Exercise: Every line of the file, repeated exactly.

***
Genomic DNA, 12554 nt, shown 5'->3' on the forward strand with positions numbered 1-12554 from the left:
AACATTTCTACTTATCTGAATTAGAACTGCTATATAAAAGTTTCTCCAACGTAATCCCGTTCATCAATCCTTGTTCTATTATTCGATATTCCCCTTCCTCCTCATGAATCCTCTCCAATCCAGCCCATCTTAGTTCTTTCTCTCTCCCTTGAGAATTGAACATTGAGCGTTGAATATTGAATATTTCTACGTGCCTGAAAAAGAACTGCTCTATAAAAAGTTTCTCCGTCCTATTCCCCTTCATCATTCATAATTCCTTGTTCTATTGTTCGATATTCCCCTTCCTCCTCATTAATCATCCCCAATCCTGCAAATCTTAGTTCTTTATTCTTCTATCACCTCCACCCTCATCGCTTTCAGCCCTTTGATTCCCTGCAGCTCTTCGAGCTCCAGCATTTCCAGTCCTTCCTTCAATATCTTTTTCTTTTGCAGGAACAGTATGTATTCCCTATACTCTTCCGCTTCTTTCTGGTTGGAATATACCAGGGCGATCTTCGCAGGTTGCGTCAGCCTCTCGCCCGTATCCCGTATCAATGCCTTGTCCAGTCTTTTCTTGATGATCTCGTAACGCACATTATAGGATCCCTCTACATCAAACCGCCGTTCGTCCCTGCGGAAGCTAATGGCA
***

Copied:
Genomic DNA, 12554 nt, shown 5'->3' on the forward strand with positions numbered 1-12554 from the left:
AACATTTCTACTTATCTGAATTAGAACTGCTATATAAAAGTTTCTCCAACGTAATCCCGTTCATCAATCCTTGTTCTATTATTCGATATTCCCCTTCCTCCTCATGAATCCTCTCCAATCCAGCCCATCTTAGTTCTTTCTCTCTCCCTTGAGAATTGAACATTGAGCGTTGAATATTGAATATTTCTACGTGCCTGAAAAAGAACTGCTCTATAAAAAGTTTCTCCGTCCTATTCCCCTTCATCATTCATAATTCCTTGTTCTATTGTTCGATATTCCCCTTCCTCCTCATTAATCATCCCCAATCCTGCAAATCTTAGTTCTTTATTCTTCTATCACCTCCACCCTCATCGCTTTCAGCCCTTTGATTCCCTGCAGCTCTTCGAGCTCCAGCATTTCCAGTCCTTCCTTCAATATCTTTTTCTTTTGCAGGAACAGTATGTATTCCCTATACTCTTCCGCTTCTTTCTGGTTGGAATATACCAGGGCGATCTTCGCAGGTTGCGTCAGCCTCTCGCCCGTATCCCGTATCAATGCCTTGTCCAGTCTTTTCTTGATGATCTCGTAACGCACATTATAGGATCCCTCTACATCAAACCGCCGTTCGTCCCTGCGGAAGCTAATGGCA